Spreading the Wealth: Women of Influence
Most insurance technology executives will tell you that navigating their way to the executive suite is, at the least, a rewarding experience. This adage is true for men and women, but in the male-dominated insurance industry, women tend to relish the ride.
Not unlike their male counterparts, women in today's insurance technology marketplace have much in common: They pursue growth, seek challenge, take initiative, refuse to be bored and love the industry. And like their male peers, women understand what's required to accomplish professional excellence. They also hold as a primary career objective the goal of extending their influence by bringing others, especially other women, up through ranks.
This attitude seems to permeate the industry, and contradict one finding of a recent study of women across vertical markets conducted by Sherman Oaks, Calif.-based Women in Technology International and Compel Ltd., a Charlotte, N.C., management consulting and research firm. According to the "Women in Technology 2007" study, while 75% of today's women in technology roles would advise a young woman starting her career to enter a technology-related field, only 52% of the study's respondents report that their organizations offer "favorable climates" for women.
In our second annual "Women in Insurance" report, the profiles of six women from the executive suite (see p. 23) tend to dispute that notion. These female insurance executives embody business acumen, professional integrity, a passion for excellence and a true dedication to helping their organizations create a "favorable climate" for others. Additionally, their efforts transcend their organizations and are helping to shape the industry at large.
Yet, the successful efforts of the women featured in this issue, as well as those in executive positions throughout the industry, are not without certain challenges.
"Traditionally, the insurance industry has had its own heritage of being a male-dominated market," says Kimberly Harris-Ferrante, research vice president with Stamford, Conn.-based Gartner Inc., "and men get into it and stay there. But there have been a lot of changes during the last 10 years," she says.
Harris-Ferrante points to two elements fueling change: the evolution of traditional business and technology roles, and consumerism, which is opening the door to even more opportunities for women to excel.
"Business and technology used to be separate, and IT people were not necessarily required to have a lot of business knowledge," she says.
Those roles that were traditionally siloed are now coming together, and the integration of these roles-of people needing to know IT and the business-reflects the future, according to Harris-Ferrante.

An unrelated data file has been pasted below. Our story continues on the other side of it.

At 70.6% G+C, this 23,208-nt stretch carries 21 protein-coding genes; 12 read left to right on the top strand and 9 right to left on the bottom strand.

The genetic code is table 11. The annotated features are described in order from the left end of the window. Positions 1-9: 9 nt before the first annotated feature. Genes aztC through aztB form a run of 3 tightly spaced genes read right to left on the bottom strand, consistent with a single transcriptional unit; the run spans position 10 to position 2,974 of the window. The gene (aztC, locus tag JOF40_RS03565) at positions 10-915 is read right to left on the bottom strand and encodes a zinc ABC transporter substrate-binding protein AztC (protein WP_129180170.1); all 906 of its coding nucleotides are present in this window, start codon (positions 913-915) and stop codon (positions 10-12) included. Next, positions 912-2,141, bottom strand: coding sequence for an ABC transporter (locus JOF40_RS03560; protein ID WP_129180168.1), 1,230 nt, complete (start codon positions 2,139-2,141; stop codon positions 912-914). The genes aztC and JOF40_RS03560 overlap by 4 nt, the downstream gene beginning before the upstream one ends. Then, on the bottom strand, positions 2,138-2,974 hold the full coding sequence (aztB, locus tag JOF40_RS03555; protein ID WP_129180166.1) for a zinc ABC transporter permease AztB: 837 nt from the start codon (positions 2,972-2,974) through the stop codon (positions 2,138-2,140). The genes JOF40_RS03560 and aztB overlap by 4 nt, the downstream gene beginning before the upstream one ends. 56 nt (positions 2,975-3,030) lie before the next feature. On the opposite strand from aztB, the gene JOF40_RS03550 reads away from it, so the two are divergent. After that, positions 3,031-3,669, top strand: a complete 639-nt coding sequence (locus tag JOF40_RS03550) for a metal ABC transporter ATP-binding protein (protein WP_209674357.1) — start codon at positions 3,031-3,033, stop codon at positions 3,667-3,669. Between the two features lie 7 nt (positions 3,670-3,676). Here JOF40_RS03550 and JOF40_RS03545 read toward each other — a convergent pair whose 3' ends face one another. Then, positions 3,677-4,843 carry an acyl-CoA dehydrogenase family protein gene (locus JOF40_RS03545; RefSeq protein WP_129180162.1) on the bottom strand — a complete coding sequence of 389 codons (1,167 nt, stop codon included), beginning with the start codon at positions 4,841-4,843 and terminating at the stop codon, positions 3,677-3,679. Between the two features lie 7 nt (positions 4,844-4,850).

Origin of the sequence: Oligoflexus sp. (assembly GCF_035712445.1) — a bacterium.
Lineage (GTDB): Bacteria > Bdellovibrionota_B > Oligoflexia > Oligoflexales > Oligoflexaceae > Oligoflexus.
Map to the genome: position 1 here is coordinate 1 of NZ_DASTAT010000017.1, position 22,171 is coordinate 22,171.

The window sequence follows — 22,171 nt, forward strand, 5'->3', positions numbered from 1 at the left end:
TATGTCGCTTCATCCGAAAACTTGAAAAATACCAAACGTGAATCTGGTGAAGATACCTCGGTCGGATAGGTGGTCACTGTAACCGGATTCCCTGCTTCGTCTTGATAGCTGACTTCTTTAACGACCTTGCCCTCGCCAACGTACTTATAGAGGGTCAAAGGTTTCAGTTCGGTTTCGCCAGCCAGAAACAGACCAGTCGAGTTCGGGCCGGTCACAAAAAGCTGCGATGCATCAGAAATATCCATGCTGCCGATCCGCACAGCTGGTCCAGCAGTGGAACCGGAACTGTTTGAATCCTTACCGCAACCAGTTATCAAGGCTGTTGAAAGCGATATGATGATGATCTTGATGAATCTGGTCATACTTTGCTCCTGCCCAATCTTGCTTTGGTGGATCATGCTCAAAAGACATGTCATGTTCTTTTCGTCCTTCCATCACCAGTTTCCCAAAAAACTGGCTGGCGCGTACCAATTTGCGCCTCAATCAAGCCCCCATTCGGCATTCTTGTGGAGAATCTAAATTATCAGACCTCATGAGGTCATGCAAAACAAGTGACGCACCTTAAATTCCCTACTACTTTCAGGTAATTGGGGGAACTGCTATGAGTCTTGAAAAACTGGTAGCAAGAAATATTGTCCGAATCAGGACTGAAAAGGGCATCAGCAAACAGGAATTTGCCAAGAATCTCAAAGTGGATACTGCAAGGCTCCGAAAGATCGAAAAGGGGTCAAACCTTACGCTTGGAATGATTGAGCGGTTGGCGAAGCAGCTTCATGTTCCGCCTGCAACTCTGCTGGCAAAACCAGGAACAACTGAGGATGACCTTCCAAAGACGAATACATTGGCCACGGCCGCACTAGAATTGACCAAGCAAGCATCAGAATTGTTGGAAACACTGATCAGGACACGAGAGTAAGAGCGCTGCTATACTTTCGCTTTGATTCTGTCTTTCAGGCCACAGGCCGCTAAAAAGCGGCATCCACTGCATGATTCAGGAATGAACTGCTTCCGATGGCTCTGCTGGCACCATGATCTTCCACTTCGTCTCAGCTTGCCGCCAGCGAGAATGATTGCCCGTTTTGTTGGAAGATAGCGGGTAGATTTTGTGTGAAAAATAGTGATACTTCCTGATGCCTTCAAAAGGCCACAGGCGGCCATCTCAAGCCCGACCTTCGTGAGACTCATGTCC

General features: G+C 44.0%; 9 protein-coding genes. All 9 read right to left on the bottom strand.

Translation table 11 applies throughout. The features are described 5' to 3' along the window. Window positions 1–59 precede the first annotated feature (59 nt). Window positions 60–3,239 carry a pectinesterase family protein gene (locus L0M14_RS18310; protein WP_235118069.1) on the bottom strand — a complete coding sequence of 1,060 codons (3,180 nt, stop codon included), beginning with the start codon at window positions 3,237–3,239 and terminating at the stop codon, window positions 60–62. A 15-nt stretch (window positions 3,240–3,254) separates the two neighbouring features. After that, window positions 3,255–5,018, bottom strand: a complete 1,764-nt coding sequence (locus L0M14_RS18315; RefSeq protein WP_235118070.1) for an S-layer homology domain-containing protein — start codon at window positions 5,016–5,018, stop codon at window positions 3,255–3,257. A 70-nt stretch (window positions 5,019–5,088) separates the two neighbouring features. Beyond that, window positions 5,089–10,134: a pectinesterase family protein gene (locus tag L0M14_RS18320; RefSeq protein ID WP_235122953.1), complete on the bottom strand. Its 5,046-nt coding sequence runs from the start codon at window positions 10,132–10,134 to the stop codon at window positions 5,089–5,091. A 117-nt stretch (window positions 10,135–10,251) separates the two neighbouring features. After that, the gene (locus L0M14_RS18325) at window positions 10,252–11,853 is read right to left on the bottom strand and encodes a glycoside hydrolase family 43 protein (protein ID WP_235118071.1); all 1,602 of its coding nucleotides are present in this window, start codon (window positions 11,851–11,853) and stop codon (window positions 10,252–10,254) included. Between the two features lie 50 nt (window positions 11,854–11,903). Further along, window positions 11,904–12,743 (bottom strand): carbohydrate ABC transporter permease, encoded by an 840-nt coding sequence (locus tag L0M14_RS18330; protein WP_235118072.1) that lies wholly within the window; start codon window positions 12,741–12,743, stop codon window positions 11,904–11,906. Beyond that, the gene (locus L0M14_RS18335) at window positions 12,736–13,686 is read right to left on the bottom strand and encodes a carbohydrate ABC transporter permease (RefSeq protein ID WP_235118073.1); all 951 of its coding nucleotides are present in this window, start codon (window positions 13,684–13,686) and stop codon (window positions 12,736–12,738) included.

"Women are adept at pulling these two roles together, which has resulted in more women coming into powerful, more influential positions," she adds.
Harris-Ferrante believes that sphere of influence will play forward to women of other industries as insurance companies face the reality of multi-channel integration.
"Consumers are beginning to use different channels, and insurers must be able to provide constant branding, top-notch customer service and the technology to fuel those efforts across all those channels," she says. "This customer-centricity is causing carriers to investigate talent from other industries, such as retail. This increases the opportunity for women to extend that sphere of influence even further."
In a special follow-up segment, next month INN presents the views of women who have served the insurance industry from both sides of the street, as technology and business professionals from both the insurance and vendor communities.
CEO, eSolutions Group
Aon Risk Services Americas
Kathy Burns began her journey to the top of Aon Corp. at the bottom. In the late 1980s, Burns was part of the first college intern program for the Chicago-based company. Two decades and one detour later, Burns is CEO of Aon Risk Services Americas eSolutions Group.
During her time as an intern, a rotational program exposed Burns to various facets of Aon's business. She quickly determined that she was more interested in data and technology than in the traditional insurance brokerage service that Aon offered. "Risk management and insurance were very paper-driven," she says. "People didn't have access to electronic tools to improve their processes, or good electronic data with which to make decisions. It quickly became an interest of mine."
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